Philippine troops hunt extremists who beheaded Canadian

The Philippine military came under increased pressure Tuesday to rescue more than 20 foreign hostages after their Muslim extremist captors beheaded a Canadian man, but troops face a dilemma in how to succeed and also ensure the safety of the remaining captives.

MANILA, Philippines — The Philippine military came under increased pressure Tuesday to rescue more than 20 foreign hostages after their Muslim extremist captors beheaded a Canadian man, but troops face a dilemma in how to succeed and also ensure the safety of the remaining captives.

Abu Sayyaf gunmen beheaded John Ridsdel on Monday in the southern densely forested province of Sulu, sparking condemnations and prompting Prime Minister Justin Trudeau to pledge to help the Philippines pursue the extremists behind the “heinous act.”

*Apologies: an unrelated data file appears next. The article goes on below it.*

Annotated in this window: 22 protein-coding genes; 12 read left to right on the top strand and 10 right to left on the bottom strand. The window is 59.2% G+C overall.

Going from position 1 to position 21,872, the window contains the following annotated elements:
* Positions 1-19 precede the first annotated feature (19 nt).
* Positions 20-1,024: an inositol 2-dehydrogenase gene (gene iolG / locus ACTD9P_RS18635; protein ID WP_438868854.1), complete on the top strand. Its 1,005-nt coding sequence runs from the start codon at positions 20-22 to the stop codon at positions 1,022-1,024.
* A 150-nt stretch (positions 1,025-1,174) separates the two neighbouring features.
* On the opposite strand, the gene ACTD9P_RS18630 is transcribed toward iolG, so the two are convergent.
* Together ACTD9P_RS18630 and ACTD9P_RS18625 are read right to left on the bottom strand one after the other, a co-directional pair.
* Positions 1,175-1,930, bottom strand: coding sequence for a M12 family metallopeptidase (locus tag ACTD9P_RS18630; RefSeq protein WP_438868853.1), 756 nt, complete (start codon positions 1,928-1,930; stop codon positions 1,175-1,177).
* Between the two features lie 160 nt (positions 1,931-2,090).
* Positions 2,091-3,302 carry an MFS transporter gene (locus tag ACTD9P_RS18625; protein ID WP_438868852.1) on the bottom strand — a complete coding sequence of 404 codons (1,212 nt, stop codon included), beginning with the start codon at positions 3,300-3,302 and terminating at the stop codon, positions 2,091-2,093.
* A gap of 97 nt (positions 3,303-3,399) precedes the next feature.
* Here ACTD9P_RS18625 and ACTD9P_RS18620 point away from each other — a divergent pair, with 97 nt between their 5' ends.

Trudeau said he was “outraged” by the news.

“Canada condemns without reservation the brutality of the hostage takers and this unnecessary death,” Trudeau said in a hastily assembled appearance before the media Monday in the midst of a cabinet retreat.

“This was an act of cold-blooded murder and responsibility rests squarely with the terrorist group who took him hostage.”

Ridsdel’s head, which was placed in a plastic bag, was dumped by motorcycle-riding militants Monday night in Jolo town in impoverished Sulu, about 950 kilometres south of Manila, where the Abu Sayyaf and allied gunmen are believed to be holding 22 foreign hostages from six countries.

Trudeau said the Canadian government is committed to working with the Philippine government and international partners to “pursue those responsible for this heinous act and bring them to justice.”

On behalf of all Canadians, he also expressed his “deepest condolences” to Ridsdel’s family and friends.

“They have endured a terrible ordeal and this is a devastating moment for all of them.”